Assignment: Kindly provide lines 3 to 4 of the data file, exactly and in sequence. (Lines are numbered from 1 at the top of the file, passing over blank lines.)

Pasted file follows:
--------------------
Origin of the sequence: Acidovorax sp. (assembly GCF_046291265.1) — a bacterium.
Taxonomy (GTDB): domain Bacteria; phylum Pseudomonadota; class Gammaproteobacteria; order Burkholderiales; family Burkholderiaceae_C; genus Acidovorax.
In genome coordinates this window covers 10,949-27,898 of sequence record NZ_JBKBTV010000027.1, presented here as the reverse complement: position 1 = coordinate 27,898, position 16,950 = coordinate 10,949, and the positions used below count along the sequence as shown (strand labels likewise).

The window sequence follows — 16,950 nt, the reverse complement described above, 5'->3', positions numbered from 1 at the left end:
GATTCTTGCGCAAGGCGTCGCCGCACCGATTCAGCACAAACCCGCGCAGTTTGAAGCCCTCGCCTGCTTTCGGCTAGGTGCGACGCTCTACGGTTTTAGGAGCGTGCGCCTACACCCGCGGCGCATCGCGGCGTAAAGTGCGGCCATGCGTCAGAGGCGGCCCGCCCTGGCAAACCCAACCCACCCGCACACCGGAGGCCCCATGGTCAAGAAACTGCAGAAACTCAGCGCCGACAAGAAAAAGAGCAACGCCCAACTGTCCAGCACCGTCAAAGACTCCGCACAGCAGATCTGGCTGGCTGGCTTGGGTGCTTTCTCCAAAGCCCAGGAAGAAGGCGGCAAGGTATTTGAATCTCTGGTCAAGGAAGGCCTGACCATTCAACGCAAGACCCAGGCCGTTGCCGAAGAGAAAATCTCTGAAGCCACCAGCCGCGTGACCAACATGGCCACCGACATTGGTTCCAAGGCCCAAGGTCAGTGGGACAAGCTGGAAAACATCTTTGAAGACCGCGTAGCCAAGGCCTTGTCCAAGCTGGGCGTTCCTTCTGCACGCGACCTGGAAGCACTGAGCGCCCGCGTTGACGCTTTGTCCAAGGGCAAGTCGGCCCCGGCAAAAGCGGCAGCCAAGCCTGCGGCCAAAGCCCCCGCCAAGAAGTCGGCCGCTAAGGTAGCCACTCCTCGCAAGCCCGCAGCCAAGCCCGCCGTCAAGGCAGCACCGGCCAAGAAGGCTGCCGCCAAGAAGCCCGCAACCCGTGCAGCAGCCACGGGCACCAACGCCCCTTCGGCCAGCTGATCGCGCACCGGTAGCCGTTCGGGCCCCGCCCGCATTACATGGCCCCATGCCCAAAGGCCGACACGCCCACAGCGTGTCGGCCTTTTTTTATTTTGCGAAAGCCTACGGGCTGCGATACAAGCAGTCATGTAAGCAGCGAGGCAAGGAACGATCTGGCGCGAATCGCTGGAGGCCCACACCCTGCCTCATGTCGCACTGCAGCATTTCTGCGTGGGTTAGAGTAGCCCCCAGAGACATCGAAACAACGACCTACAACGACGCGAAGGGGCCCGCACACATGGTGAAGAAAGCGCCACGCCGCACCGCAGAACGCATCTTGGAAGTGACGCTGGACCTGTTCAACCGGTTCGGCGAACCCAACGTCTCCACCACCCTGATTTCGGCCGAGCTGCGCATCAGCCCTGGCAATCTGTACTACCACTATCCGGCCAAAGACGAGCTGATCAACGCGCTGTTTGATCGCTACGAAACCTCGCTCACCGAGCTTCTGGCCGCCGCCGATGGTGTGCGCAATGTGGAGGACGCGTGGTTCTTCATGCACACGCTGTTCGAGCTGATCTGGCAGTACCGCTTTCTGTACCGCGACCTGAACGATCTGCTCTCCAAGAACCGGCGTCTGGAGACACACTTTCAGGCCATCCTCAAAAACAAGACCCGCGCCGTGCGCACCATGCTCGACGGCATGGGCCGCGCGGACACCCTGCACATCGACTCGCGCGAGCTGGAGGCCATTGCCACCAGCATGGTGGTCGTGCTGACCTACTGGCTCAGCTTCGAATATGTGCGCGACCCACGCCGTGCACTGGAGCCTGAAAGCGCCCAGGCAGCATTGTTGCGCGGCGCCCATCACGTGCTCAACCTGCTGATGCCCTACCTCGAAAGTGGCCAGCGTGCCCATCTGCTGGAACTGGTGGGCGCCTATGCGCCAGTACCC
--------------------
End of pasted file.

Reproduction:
In genome coordinates this window covers 10,949-27,898 of sequence record NZ_JBKBTV010000027.1, presented here as the reverse complement: position 1 = coordinate 27,898, position 16,950 = coordinate 10,949, and the positions used below count along the sequence as shown (strand labels likewise).

The window sequence follows — 16,950 nt, the reverse complement described above, 5'->3', positions numbered from 1 at the left end: